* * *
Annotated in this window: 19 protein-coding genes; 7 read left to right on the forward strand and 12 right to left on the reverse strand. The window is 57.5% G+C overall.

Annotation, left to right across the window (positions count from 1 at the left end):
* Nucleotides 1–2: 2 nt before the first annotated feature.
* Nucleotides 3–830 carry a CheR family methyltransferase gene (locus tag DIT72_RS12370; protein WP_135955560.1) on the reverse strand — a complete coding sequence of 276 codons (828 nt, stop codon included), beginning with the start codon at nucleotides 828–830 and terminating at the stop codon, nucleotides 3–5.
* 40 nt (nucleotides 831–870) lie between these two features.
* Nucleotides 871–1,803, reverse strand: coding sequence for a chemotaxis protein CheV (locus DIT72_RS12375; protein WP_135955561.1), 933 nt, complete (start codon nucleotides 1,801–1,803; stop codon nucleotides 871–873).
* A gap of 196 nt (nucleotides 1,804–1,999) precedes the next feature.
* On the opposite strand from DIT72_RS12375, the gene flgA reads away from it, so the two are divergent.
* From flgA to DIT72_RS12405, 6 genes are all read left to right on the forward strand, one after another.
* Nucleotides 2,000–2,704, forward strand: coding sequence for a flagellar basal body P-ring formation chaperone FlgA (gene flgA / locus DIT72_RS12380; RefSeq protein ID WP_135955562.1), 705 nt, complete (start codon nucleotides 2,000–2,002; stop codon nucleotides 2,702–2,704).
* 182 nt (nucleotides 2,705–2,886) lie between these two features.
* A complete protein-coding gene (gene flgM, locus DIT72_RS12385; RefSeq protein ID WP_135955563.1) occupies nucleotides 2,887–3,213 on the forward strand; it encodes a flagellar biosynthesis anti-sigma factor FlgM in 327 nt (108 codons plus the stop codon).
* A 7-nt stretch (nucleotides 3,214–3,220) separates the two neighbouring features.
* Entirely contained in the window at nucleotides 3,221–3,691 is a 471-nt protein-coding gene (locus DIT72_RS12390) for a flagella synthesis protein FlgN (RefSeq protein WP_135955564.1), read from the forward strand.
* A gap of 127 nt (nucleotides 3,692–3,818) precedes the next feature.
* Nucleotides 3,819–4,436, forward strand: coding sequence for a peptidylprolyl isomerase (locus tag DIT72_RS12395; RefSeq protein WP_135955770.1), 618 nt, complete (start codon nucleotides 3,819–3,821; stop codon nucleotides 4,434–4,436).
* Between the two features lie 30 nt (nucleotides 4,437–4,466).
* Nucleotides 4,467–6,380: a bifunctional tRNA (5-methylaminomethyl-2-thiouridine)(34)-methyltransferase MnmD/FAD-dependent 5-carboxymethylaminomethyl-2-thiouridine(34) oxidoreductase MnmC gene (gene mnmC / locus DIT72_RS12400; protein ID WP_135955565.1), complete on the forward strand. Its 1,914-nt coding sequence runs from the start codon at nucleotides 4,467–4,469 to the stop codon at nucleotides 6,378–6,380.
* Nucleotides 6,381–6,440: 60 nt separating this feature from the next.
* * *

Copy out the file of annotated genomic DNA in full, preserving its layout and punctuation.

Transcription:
Annotated in this window: 19 protein-coding genes; 7 read left to right on the forward strand and 12 right to left on the reverse strand. The window is 57.5% G+C overall.

Annotation, left to right across the window (positions count from 1 at the left end):
* Nucleotides 1–2: 2 nt before the first annotated feature.
* Nucleotides 3–830 carry a CheR family methyltransferase gene (locus tag DIT72_RS12370; protein WP_135955560.1) on the reverse strand — a complete coding sequence of 276 codons (828 nt, stop codon included), beginning with the start codon at nucleotides 828–830 and terminating at the stop codon, nucleotides 3–5.
* 40 nt (nucleotides 831–870) lie between these two features.
* Nucleotides 871–1,803, reverse strand: coding sequence for a chemotaxis protein CheV (locus DIT72_RS12375; protein WP_135955561.1), 933 nt, complete (start codon nucleotides 1,801–1,803; stop codon nucleotides 871–873).
* A gap of 196 nt (nucleotides 1,804–1,999) precedes the next feature.
* On the opposite strand from DIT72_RS12375, the gene flgA reads away from it, so the two are divergent.
* From flgA to DIT72_RS12405, 6 genes are all read left to right on the forward strand, one after another.
* Nucleotides 2,000–2,704, forward strand: coding sequence for a flagellar basal body P-ring formation chaperone FlgA (gene flgA / locus DIT72_RS12380; RefSeq protein ID WP_135955562.1), 705 nt, complete (start codon nucleotides 2,000–2,002; stop codon nucleotides 2,702–2,704).
* 182 nt (nucleotides 2,705–2,886) lie between these two features.
* A complete protein-coding gene (gene flgM, locus DIT72_RS12385; RefSeq protein ID WP_135955563.1) occupies nucleotides 2,887–3,213 on the forward strand; it encodes a flagellar biosynthesis anti-sigma factor FlgM in 327 nt (108 codons plus the stop codon).
* A 7-nt stretch (nucleotides 3,214–3,220) separates the two neighbouring features.
* Entirely contained in the window at nucleotides 3,221–3,691 is a 471-nt protein-coding gene (locus DIT72_RS12390) for a flagella synthesis protein FlgN (RefSeq protein WP_135955564.1), read from the forward strand.
* A gap of 127 nt (nucleotides 3,692–3,818) precedes the next feature.
* Nucleotides 3,819–4,436, forward strand: coding sequence for a peptidylprolyl isomerase (locus tag DIT72_RS12395; RefSeq protein WP_135955770.1), 618 nt, complete (start codon nucleotides 3,819–3,821; stop codon nucleotides 4,434–4,436).
* Between the two features lie 30 nt (nucleotides 4,437–4,466).
* Nucleotides 4,467–6,380: a bifunctional tRNA (5-methylaminomethyl-2-thiouridine)(34)-methyltransferase MnmD/FAD-dependent 5-carboxymethylaminomethyl-2-thiouridine(34) oxidoreductase MnmC gene (gene mnmC / locus DIT72_RS12400; protein ID WP_135955565.1), complete on the forward strand. Its 1,914-nt coding sequence runs from the start codon at nucleotides 4,467–4,469 to the stop codon at nucleotides 6,378–6,380.
* Nucleotides 6,381–6,440: 60 nt separating this feature from the next.